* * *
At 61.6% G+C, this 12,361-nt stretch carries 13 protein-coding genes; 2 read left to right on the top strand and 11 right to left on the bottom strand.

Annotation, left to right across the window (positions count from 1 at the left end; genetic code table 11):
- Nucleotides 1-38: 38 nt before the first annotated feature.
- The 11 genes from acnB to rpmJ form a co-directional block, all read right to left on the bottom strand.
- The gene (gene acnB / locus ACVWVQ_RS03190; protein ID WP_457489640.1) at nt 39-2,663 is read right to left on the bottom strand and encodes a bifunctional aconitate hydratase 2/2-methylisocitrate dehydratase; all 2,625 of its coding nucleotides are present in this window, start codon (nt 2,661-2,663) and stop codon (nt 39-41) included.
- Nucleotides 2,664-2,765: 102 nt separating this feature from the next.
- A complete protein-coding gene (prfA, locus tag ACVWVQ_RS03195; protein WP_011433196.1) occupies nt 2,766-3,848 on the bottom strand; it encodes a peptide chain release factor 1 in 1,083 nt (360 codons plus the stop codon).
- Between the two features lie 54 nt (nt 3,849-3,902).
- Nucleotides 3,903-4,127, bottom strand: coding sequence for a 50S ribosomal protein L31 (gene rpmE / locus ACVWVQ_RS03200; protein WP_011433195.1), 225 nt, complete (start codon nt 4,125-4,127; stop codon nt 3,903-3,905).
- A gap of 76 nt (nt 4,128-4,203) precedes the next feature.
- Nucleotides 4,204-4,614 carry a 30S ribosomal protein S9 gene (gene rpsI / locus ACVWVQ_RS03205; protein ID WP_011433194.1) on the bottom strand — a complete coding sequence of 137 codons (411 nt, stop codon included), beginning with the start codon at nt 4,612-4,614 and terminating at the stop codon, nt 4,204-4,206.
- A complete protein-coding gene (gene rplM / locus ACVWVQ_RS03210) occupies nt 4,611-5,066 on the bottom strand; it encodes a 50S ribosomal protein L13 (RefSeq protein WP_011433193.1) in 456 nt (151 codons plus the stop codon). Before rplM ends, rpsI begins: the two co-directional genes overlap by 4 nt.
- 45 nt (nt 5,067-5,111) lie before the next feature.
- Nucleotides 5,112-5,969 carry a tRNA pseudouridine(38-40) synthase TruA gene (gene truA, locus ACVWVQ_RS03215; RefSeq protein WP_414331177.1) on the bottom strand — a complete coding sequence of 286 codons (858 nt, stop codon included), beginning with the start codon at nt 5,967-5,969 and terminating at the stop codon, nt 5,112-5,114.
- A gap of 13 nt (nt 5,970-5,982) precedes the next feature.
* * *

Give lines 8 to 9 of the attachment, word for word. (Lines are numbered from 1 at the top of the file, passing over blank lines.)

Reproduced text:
- Between the two features lie 54 nt (nt 3,849-3,902).
- Nucleotides 3,903-4,127, bottom strand: coding sequence for a 50S ribosomal protein L31 (gene rpmE / locus ACVWVQ_RS03200; protein WP_011433195.1), 225 nt, complete (start codon nt 4,125-4,127; stop codon nt 3,903-3,905).